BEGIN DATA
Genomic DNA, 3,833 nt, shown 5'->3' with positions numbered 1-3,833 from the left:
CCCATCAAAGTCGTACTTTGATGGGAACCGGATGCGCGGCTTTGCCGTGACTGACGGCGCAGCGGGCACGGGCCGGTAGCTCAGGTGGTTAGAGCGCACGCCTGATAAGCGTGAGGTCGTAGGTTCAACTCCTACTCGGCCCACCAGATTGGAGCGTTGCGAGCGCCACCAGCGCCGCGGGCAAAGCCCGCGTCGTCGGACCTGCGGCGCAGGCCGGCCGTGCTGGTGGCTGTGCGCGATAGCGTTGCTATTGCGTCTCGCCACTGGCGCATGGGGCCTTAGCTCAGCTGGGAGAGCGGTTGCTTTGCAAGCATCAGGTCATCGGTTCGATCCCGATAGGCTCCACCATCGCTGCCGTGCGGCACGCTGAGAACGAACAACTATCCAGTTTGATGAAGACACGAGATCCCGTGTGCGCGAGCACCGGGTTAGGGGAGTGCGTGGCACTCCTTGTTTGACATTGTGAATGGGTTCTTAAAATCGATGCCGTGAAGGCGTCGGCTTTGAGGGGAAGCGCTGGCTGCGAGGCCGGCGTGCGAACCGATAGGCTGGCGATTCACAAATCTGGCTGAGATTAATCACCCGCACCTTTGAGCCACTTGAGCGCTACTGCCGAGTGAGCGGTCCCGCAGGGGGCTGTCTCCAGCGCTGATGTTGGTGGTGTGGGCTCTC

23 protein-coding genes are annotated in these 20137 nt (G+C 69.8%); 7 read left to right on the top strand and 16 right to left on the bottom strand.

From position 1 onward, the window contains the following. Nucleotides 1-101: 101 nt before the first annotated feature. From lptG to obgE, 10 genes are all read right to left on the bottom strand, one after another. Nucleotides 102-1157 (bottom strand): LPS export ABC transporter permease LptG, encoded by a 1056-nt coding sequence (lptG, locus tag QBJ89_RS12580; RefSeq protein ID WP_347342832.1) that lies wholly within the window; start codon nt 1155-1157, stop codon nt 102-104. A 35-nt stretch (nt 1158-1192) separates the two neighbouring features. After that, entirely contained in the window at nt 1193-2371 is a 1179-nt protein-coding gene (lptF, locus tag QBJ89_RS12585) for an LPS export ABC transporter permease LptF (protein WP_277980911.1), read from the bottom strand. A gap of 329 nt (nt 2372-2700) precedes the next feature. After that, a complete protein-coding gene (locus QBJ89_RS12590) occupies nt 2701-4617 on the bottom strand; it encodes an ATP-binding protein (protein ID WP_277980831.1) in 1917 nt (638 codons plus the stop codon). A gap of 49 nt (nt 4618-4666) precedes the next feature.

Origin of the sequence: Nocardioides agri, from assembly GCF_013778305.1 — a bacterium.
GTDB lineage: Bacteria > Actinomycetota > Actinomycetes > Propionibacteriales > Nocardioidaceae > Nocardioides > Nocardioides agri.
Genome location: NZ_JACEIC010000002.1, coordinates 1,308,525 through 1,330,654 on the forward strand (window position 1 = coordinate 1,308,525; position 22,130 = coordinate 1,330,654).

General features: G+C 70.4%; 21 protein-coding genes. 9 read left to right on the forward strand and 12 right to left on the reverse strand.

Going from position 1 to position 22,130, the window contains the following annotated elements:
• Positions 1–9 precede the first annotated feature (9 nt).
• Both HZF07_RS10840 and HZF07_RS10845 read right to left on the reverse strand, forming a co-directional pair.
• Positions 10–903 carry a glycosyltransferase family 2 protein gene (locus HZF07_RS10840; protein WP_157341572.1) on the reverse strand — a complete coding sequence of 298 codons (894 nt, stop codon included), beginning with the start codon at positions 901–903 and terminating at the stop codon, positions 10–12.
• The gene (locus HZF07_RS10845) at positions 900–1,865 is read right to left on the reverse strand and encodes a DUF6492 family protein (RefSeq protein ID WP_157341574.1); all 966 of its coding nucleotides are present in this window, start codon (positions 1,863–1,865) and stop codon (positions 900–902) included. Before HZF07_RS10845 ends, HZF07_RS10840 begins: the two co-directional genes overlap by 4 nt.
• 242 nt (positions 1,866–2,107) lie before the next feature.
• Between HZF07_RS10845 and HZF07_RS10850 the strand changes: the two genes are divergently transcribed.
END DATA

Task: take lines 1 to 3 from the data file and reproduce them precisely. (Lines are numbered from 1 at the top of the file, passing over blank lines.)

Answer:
Genomic DNA, 3,833 nt, shown 5'->3' with positions numbered 1-3,833 from the left:
CCCATCAAAGTCGTACTTTGATGGGAACCGGATGCGCGGCTTTGCCGTGACTGACGGCGCAGCGGGCACGGGCCGGTAGCTCAGGTGGTTAGAGCGCACGCCTGATAAGCGTGAGGTCGTAGGTTCAACTCCTACTCGGCCCACCAGATTGGAGCGTTGCGAGCGCCACCAGCGCCGCGGGCAAAGCCCGCGTCGTCGGACCTGCGGCGCAGGCCGGCCGTGCTGGTGGCTGTGCGCGATAGCGTTGCTATTGCGTCTCGCCACTGGCGCATGGGGCCTTAGCTCAGCTGGGAGAGCGGTTGCTTTGCAAGCATCAGGTCATCGGTTCGATCCCGATAGGCTCCACCATCGCTGCCGTGCGGCACGCTGAGAACGAACAACTATCCAGTTTGATGAAGACACGAGATCCCGTGTGCGCGAGCACCGGGTTAGGGGAGTGCGTGGCACTCCTTGTTTGACATTGTGAATGGGTTCTTAAAATCGATGCCGTGAAGGCGTCGGCTTTGAGGGGAAGCGCTGGCTGCGAGGCCGGCGTGCGAACCGATAGGCTGGCGATTCACAAATCTGGCTGAGATTAATCACCCGCACCTTTGAGCCACTTGAGCGCTACTGCCGAGTGAGCGGTCCCGCAGGGGGCTGTCTCCAGCGCTGATGTTGGTGGTGTGGGCTCTC

23 protein-coding genes are annotated in these 20137 nt (G+C 69.8%); 7 read left to right on the top strand and 16 right to left on the bottom strand.